I study voting behavior and political competition in representative democracies with a
special focus on how social identity relationships influence citizens' choices. My work
lies at the intersection of Political Economy, Political Behavior, Experimental Methods,
and Political Psychology.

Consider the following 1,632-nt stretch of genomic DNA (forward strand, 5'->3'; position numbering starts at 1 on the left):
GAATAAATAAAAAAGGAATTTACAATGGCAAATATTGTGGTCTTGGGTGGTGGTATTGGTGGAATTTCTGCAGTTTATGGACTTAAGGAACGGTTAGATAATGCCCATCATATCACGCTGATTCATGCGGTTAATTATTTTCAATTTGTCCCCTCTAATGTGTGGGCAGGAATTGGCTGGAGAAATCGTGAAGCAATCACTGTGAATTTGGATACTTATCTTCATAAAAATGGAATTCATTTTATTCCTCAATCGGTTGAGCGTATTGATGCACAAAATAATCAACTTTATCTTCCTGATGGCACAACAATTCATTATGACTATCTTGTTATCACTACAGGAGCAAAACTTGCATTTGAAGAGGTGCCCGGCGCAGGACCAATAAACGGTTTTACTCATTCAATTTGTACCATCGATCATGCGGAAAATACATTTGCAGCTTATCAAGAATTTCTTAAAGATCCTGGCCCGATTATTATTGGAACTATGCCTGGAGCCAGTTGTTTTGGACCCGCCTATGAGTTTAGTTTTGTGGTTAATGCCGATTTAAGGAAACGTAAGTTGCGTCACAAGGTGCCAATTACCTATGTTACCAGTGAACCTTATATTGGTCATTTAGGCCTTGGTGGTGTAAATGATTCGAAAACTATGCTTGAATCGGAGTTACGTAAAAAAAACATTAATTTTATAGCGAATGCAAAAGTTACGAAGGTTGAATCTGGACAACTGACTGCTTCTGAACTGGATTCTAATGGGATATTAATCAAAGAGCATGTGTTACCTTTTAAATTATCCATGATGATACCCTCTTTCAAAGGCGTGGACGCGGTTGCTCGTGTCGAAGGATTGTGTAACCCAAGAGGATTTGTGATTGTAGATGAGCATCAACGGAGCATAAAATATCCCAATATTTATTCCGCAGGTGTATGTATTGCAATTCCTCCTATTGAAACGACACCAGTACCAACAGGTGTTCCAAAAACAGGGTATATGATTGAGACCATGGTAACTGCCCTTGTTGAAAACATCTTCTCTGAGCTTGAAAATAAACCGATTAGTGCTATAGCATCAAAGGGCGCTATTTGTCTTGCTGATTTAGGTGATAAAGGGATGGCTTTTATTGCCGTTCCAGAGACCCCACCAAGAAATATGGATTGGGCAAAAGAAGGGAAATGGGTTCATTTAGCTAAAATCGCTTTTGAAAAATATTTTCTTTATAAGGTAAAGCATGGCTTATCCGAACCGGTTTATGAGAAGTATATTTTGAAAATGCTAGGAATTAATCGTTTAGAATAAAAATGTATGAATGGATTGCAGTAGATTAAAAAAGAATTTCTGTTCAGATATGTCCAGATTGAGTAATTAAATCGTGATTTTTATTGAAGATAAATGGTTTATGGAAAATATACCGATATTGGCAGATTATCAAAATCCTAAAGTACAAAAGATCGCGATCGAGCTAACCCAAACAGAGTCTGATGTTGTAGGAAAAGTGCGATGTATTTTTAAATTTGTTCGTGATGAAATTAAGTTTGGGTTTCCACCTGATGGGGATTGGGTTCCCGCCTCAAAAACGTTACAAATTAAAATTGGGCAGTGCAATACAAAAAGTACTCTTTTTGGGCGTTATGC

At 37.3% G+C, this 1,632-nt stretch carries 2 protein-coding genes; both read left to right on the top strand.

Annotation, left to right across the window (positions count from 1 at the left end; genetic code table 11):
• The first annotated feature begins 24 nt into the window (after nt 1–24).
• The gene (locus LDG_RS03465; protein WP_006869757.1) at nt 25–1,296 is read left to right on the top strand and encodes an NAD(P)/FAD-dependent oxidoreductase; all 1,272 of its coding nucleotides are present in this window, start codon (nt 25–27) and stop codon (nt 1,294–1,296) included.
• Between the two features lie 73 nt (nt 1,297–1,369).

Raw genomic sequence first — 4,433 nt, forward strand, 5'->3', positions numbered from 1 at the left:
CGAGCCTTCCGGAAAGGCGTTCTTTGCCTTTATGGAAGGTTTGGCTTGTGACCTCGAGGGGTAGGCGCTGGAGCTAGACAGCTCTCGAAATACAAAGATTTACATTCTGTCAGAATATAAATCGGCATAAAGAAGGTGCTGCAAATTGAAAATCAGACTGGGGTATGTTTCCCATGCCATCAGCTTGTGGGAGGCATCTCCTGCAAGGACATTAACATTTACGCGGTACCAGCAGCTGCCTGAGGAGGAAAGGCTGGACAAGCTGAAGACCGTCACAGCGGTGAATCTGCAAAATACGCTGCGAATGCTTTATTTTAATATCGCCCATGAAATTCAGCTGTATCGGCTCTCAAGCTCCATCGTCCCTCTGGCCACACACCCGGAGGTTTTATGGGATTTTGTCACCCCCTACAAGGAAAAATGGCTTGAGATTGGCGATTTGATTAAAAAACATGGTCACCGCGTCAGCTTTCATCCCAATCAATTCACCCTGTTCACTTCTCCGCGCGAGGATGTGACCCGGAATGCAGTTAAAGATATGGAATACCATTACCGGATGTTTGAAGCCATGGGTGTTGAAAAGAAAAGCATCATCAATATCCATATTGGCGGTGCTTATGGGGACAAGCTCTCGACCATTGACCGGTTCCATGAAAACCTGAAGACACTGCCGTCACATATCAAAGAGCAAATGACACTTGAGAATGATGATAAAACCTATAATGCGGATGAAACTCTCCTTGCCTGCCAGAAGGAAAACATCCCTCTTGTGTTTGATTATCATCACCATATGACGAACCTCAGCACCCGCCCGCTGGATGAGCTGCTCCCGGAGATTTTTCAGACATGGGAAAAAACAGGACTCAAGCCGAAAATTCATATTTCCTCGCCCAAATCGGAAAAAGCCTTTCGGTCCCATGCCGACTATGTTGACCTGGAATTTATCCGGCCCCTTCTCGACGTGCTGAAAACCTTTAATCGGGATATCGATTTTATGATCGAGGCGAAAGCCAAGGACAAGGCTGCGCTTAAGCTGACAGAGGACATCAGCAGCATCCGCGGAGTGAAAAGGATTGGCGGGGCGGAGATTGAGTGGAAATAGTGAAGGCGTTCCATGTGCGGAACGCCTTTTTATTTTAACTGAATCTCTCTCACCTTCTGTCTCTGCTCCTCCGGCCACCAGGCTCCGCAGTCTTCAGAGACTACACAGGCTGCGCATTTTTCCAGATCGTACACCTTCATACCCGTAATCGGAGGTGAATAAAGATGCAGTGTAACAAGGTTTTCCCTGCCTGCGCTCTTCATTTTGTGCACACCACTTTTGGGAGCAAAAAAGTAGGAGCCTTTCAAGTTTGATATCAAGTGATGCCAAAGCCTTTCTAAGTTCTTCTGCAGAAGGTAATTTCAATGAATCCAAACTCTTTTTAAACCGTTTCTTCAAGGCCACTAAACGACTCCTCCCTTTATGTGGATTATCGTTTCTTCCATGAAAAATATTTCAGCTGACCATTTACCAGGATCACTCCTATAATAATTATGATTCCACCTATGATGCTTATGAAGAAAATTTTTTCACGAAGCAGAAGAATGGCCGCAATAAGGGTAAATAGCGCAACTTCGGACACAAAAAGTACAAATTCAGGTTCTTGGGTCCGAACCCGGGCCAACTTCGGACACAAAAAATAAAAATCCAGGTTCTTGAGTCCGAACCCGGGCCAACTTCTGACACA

In my research I build on strategic and behavioral theories of voting and implement experiments to analyze how individuals evaluate their politicians' performance, when they discriminate in favor of their social group, how they make redistributive allocation decisions, or how they coordinate their choices with their peers when forming electoral coalitions.